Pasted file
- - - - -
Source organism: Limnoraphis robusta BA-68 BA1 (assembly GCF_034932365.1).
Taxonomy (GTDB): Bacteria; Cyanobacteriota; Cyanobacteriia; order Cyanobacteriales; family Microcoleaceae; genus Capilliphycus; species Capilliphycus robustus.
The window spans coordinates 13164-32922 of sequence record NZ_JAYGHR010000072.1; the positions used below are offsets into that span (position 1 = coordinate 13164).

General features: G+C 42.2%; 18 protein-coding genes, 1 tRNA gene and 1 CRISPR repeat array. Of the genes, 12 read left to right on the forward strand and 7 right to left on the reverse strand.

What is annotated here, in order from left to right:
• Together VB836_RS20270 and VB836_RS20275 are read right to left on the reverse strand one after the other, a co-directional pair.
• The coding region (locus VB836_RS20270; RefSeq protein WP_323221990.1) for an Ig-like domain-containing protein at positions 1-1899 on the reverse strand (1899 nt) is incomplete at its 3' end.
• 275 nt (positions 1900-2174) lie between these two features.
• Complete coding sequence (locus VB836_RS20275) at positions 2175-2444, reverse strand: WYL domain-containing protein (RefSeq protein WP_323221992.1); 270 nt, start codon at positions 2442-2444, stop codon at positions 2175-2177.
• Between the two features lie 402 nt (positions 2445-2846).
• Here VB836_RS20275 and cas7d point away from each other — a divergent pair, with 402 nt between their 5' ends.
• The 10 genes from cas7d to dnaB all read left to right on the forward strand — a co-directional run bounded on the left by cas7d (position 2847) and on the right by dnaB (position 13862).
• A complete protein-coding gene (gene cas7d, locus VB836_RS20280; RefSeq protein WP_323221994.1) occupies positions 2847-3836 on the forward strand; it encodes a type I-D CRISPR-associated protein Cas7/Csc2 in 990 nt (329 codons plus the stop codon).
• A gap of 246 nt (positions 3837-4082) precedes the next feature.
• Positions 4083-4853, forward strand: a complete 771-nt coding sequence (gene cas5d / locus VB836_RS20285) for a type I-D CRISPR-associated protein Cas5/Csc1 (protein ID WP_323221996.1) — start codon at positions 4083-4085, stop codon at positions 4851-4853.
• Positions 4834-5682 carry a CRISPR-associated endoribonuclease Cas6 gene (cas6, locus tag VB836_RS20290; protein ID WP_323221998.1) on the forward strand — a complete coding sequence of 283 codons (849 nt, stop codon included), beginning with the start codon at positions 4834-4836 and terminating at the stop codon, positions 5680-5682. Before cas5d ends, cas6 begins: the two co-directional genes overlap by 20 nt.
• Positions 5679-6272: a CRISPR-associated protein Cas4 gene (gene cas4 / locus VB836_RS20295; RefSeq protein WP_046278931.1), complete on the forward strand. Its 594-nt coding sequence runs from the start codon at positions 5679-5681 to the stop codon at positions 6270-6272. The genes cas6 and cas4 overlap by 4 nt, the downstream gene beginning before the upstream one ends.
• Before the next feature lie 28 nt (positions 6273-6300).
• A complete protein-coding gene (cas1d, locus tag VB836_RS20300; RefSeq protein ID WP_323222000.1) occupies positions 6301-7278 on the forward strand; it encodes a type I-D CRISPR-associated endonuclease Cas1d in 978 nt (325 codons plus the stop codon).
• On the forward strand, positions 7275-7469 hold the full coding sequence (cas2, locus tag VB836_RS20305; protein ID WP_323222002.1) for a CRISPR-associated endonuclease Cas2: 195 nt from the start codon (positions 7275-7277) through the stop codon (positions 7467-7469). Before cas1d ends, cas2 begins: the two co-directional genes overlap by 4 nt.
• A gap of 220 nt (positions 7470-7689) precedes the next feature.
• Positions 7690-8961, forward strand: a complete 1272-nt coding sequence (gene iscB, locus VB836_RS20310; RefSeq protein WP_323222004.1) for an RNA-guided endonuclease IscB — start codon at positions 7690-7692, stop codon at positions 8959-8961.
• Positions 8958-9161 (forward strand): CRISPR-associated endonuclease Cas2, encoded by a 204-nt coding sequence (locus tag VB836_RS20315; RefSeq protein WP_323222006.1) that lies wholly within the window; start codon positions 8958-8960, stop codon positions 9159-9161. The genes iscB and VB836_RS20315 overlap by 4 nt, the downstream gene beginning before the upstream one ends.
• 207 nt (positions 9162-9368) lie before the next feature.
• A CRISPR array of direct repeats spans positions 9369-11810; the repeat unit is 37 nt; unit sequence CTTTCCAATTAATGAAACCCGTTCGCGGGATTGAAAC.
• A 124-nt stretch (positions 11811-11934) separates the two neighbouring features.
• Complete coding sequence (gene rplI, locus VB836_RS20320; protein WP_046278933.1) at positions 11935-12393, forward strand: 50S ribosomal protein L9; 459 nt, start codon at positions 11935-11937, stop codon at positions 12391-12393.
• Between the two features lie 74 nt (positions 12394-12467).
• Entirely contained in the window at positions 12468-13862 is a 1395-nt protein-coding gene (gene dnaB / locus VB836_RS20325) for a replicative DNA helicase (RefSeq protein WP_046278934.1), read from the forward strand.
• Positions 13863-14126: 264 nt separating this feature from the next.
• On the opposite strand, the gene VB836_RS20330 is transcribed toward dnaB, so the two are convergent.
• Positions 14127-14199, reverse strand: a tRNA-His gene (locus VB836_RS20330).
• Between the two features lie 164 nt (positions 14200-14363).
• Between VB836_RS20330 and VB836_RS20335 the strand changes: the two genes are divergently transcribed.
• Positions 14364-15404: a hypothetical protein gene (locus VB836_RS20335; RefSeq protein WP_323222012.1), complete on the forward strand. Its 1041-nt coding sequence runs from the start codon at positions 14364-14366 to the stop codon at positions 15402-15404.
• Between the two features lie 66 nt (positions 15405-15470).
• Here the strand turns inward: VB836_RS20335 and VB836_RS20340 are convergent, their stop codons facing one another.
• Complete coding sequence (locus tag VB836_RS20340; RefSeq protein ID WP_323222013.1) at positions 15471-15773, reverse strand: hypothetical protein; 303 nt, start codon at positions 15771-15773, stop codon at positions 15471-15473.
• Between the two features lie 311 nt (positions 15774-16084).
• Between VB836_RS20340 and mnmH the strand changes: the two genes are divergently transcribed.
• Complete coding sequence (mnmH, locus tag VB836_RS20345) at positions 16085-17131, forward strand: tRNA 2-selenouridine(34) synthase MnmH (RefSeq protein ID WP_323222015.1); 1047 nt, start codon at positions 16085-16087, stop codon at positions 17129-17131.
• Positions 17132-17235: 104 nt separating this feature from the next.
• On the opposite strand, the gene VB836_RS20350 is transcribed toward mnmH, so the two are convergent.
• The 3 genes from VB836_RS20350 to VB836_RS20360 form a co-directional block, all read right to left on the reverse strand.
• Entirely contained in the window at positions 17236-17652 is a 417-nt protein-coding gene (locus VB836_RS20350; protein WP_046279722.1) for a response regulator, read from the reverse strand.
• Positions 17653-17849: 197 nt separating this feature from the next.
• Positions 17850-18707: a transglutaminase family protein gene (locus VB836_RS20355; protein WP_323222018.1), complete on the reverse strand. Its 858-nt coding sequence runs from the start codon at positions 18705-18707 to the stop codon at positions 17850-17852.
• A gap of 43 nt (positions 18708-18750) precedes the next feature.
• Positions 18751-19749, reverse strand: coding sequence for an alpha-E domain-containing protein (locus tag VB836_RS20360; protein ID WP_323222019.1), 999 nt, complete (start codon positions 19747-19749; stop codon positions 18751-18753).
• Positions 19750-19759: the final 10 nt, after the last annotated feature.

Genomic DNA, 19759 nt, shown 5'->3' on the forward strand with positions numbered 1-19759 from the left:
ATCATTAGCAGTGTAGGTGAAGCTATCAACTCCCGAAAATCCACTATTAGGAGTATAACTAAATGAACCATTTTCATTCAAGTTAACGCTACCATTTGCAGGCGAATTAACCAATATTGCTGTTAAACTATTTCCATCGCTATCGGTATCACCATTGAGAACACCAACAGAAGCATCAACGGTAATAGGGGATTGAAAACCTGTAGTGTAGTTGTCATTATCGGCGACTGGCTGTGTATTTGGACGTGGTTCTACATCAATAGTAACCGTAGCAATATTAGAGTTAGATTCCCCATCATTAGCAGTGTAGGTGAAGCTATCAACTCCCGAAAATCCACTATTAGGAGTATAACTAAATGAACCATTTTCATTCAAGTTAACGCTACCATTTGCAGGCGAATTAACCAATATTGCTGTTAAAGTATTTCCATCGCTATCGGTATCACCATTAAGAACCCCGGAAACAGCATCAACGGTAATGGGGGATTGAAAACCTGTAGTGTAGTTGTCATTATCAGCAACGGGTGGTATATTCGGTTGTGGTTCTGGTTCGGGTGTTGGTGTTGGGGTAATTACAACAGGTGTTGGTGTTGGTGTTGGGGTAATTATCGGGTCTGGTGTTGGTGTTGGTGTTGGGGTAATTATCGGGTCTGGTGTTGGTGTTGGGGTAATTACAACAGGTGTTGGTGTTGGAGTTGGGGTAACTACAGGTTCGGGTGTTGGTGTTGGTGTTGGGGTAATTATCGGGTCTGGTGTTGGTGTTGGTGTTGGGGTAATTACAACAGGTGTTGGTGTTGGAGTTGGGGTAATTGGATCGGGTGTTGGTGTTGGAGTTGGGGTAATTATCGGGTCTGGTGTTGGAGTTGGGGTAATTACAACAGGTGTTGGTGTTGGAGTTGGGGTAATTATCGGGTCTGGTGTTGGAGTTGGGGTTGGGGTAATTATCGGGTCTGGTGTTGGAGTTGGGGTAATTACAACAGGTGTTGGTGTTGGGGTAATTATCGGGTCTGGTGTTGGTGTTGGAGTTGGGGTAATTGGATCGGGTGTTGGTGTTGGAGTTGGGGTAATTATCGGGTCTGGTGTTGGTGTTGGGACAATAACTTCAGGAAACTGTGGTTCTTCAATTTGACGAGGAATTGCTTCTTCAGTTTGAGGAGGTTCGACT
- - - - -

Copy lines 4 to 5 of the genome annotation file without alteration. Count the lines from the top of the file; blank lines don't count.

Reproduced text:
General features: G+C 42.2%; 18 protein-coding genes, 1 tRNA gene and 1 CRISPR repeat array. Of the genes, 12 read left to right on the forward strand and 7 right to left on the reverse strand.

What is annotated here, in order from left to right: